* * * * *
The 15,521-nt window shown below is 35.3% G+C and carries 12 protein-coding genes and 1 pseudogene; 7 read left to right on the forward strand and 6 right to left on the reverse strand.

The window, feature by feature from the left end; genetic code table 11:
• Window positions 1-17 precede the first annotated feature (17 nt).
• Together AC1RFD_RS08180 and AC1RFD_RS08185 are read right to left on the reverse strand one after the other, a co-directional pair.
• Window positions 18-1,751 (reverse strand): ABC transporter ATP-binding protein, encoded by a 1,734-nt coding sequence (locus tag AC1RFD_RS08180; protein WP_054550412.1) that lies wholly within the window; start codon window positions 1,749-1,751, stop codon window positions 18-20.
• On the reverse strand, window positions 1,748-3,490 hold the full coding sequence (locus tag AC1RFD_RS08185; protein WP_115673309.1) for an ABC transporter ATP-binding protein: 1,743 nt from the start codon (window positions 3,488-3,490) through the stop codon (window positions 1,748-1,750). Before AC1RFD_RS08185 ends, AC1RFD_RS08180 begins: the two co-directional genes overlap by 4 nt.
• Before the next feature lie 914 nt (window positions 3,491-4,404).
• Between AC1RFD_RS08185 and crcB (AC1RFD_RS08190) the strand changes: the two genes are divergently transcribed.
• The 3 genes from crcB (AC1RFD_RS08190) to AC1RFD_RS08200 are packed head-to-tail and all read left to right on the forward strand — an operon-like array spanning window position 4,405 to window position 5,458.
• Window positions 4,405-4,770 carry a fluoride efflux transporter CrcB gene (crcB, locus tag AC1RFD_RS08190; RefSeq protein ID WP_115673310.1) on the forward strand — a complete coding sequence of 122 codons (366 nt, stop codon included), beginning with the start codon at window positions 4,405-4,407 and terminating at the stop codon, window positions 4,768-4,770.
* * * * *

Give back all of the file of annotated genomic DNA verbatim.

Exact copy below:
The 15,521-nt window shown below is 35.3% G+C and carries 12 protein-coding genes and 1 pseudogene; 7 read left to right on the forward strand and 6 right to left on the reverse strand.

The window, feature by feature from the left end; genetic code table 11:
• Window positions 1-17 precede the first annotated feature (17 nt).
• Together AC1RFD_RS08180 and AC1RFD_RS08185 are read right to left on the reverse strand one after the other, a co-directional pair.
• Window positions 18-1,751 (reverse strand): ABC transporter ATP-binding protein, encoded by a 1,734-nt coding sequence (locus tag AC1RFD_RS08180; protein WP_054550412.1) that lies wholly within the window; start codon window positions 1,749-1,751, stop codon window positions 18-20.
• On the reverse strand, window positions 1,748-3,490 hold the full coding sequence (locus tag AC1RFD_RS08185; protein WP_115673309.1) for an ABC transporter ATP-binding protein: 1,743 nt from the start codon (window positions 3,488-3,490) through the stop codon (window positions 1,748-1,750). Before AC1RFD_RS08185 ends, AC1RFD_RS08180 begins: the two co-directional genes overlap by 4 nt.
• Before the next feature lie 914 nt (window positions 3,491-4,404).
• Between AC1RFD_RS08185 and crcB (AC1RFD_RS08190) the strand changes: the two genes are divergently transcribed.
• The 3 genes from crcB (AC1RFD_RS08190) to AC1RFD_RS08200 are packed head-to-tail and all read left to right on the forward strand — an operon-like array spanning window position 4,405 to window position 5,458.
• Window positions 4,405-4,770 carry a fluoride efflux transporter CrcB gene (crcB, locus tag AC1RFD_RS08190; RefSeq protein ID WP_115673310.1) on the forward strand — a complete coding sequence of 122 codons (366 nt, stop codon included), beginning with the start codon at window positions 4,405-4,407 and terminating at the stop codon, window positions 4,768-4,770.